So, what do I believe about the legality? It's legal or illegal if we, as a society, say it is. I would like to see religion removed entirely from the public forum and relegated to the private sphere. That's where I would tend to make law according to my own biases, and then find precedent to back me up. Human nature, I guess.

8:50 AM  
Blogger bedrocktruth said...

Good answer to a pretty muddled question, Chuck. I was trying to say that, preferences aside, The ACLU/Liberal courts interpretation of the Constitution that has resulted in wiping out just about every vestige Christianity is not only morally wrong,it is Constitutionally wrong and a prime face case of restriction of freedom of speech. I would think civil libertarians would be upset at the double standard.....

3:13 PM  
Blogger Chuck Rightmire said...

BRT, that was David's reply. I agree with it. What you and the others who attack what the ACLU has done over the years seem to forget is that this is a melting pot of a nation. You cite the atheist forced to sing out of the Methodist hymnal which was, as far as I know, never an ACLU case, but a person nightmare of my own. At the time, I was a practicing Catholic who believed, according to my previous Catholic school teaching, that I was condemning myself by even opening the damn thing, let alone singing the hymns that were contained in it. Unfortunately that was the only voice lessons I ever had and so I still can't carry a tune.

But I don't understand why you and the others who join with you want to insist that I should sit through something that makes me uncomfortable. As I recall, many people walked out on entertainers who made them uncomfortable during the election. Yes, we can walk out of gatherings where a prayer is said. I just don't bow my head and often don't stand unless I have voluntarily gone to a religious celebration such as a wedding. But I don't understand the process by which you would place those who attend a public, supposedly secular activity such as a ball game or a public high school graduation in the position of either having to be uncomfortable or walk out of something that is not advertised beforehand as religious.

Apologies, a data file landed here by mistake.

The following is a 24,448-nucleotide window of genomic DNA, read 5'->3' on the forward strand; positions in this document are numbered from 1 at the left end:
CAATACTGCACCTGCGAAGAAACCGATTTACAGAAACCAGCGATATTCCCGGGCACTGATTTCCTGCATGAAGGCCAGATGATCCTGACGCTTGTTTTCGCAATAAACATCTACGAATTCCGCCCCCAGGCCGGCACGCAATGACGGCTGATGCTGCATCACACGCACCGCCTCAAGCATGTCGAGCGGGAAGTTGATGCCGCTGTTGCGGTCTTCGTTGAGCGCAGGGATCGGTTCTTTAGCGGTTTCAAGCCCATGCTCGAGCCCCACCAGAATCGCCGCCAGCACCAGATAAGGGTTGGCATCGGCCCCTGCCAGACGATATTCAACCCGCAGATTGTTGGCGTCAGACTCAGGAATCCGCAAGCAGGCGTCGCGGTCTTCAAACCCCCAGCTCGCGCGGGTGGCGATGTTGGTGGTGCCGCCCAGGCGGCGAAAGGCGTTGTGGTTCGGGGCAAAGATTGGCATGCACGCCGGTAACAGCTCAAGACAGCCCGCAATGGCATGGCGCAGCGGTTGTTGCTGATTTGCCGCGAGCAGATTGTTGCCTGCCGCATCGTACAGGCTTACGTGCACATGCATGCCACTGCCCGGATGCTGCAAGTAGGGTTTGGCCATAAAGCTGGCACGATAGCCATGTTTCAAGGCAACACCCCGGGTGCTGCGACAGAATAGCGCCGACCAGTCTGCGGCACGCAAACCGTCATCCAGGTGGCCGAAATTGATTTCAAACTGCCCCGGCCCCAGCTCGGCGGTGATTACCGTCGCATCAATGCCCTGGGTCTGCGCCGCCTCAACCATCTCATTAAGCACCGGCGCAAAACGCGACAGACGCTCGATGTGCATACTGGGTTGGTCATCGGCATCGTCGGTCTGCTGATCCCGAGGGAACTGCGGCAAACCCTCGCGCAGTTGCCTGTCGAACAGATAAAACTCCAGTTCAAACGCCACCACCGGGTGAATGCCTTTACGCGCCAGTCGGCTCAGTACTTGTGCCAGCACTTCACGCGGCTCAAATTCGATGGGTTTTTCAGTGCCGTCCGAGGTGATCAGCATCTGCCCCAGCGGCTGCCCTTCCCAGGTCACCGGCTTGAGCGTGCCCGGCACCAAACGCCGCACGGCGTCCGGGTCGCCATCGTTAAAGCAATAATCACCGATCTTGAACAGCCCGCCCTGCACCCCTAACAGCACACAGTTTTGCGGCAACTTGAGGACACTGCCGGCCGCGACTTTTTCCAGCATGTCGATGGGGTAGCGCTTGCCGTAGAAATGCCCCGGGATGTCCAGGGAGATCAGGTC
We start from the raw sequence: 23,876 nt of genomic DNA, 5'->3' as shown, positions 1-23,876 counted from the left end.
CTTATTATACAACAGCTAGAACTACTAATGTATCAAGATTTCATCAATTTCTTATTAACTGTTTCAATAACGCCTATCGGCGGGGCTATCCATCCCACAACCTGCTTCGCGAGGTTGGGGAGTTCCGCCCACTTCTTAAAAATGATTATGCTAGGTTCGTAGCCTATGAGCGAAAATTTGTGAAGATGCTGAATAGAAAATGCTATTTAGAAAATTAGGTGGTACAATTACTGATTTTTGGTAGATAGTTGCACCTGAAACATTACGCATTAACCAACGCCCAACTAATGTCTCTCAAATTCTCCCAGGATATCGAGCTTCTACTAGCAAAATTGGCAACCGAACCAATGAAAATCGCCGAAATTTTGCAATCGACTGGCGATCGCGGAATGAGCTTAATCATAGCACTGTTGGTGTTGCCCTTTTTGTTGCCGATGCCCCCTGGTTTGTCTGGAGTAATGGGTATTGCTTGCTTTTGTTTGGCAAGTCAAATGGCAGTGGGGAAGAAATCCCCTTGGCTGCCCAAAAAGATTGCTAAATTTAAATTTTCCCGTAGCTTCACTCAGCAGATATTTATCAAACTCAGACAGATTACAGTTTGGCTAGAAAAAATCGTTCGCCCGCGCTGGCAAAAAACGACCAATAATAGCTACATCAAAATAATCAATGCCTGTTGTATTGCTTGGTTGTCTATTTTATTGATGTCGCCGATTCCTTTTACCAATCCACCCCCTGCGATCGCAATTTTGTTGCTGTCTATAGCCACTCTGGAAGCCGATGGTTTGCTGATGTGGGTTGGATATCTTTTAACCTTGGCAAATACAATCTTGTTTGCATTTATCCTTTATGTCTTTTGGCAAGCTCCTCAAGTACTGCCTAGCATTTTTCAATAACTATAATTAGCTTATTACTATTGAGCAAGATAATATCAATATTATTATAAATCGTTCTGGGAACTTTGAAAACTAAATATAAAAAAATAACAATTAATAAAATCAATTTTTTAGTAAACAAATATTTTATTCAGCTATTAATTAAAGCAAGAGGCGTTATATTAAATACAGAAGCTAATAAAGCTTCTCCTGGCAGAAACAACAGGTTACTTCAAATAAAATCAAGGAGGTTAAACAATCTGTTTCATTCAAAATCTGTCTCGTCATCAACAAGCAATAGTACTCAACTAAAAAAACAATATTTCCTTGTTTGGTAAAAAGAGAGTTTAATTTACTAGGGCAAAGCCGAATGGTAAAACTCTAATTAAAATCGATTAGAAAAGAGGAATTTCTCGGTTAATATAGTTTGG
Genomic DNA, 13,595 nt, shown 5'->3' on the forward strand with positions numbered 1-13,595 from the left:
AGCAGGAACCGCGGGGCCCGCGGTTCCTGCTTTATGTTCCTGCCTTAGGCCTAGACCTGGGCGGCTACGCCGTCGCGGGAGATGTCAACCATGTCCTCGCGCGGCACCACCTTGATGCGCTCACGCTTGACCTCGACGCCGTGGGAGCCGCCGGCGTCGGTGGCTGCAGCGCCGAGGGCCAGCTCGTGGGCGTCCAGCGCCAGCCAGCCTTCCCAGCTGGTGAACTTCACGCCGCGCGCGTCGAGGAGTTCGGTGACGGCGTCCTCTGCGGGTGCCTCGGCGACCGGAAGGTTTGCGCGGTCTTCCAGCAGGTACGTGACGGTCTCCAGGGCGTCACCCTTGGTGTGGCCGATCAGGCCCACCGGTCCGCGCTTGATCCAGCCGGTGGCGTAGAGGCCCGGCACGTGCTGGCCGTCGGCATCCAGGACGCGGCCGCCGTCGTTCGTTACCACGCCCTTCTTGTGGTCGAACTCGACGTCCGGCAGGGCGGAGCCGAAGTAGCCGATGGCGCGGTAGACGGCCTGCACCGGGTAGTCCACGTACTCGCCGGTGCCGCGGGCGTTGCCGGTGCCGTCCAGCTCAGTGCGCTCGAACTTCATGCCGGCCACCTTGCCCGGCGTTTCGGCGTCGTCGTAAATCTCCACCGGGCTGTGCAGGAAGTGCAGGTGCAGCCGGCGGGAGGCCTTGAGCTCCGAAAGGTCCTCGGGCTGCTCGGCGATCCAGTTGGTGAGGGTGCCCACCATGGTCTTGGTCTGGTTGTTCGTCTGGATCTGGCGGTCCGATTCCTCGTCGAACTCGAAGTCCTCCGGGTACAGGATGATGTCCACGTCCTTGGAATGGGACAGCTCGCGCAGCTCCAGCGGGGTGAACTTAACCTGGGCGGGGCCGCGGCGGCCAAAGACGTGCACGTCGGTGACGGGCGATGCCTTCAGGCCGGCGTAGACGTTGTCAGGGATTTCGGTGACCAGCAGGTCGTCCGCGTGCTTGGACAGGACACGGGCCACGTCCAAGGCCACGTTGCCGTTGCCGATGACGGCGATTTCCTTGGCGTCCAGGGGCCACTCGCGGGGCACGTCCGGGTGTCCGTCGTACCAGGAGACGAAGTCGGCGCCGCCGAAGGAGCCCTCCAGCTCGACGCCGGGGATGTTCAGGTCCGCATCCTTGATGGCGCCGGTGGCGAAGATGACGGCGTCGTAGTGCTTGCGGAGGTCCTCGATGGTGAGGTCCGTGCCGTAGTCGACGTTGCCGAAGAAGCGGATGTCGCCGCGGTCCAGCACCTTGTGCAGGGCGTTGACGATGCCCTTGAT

I had the misfortune, for pete's sake of having a co-worker respond, "and you know who makes it that way—Jesus" when I had made an off-hand comment about something that was not in any way connected to religion. I just looked at her and she never said anything like that again. Why should I have to be made uncomfortable about making conversation with someone who brings in a non-sequitur? Or someone who wants us to stand and pray at a public event? That's why I support the ACLU.

I was at a luncheon for retirees at a public university the other day (where I used to work), and the person who gave the grace (and I don't know why they felt we needed to say grace there) talked about Jesus. One of the best teachers I'd had at the school many years before was at the meal. He was Jewish. I was offended for him, although he might not have taken offense. It was offensive because it was unthinking.